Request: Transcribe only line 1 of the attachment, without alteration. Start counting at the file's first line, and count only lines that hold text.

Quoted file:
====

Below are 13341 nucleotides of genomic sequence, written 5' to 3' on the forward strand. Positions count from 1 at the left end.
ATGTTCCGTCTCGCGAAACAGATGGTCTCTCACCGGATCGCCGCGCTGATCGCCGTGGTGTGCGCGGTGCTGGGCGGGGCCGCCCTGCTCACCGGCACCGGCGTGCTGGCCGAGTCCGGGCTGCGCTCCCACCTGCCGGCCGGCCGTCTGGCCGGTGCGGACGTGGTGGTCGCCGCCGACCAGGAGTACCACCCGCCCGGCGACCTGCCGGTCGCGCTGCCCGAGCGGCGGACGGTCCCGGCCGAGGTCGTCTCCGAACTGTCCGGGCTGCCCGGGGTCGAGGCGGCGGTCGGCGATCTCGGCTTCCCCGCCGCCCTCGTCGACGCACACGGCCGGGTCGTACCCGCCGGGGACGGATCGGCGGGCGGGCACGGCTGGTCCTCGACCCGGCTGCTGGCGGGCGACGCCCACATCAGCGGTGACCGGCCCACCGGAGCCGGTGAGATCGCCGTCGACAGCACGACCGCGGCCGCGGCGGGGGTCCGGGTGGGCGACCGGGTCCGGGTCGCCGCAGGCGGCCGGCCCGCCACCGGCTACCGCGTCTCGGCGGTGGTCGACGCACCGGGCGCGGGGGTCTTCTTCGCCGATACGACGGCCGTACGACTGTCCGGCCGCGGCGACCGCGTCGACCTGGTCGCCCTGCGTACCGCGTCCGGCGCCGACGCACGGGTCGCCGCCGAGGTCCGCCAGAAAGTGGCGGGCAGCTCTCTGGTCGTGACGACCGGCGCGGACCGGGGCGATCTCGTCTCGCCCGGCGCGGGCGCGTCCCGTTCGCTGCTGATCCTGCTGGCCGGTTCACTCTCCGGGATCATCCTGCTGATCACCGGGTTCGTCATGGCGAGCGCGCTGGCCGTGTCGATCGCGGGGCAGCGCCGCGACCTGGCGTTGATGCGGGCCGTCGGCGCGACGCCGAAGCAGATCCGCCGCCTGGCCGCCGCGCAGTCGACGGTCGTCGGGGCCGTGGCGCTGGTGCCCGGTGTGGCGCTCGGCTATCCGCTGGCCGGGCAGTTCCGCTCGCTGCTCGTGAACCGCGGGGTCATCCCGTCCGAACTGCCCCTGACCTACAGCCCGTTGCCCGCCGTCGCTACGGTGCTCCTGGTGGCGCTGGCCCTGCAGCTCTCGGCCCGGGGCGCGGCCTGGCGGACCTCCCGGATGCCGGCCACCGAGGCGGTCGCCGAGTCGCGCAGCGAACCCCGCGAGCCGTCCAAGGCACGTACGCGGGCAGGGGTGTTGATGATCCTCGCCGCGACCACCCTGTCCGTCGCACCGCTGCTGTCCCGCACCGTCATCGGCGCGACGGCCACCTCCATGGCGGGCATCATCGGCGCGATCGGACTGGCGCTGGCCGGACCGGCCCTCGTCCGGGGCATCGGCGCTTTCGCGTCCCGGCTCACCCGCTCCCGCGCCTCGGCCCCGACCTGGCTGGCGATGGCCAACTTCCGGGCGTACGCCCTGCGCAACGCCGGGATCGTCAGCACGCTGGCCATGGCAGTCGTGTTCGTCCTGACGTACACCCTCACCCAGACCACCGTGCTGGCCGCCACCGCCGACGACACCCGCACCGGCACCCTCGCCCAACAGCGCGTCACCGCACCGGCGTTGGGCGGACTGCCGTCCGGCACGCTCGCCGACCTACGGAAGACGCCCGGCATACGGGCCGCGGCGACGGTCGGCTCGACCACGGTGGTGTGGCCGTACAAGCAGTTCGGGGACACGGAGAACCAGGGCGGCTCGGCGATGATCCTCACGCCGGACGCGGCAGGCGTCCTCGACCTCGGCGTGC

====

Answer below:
Below are 13341 nucleotides of genomic sequence, written 5' to 3' on the forward strand. Positions count from 1 at the left end.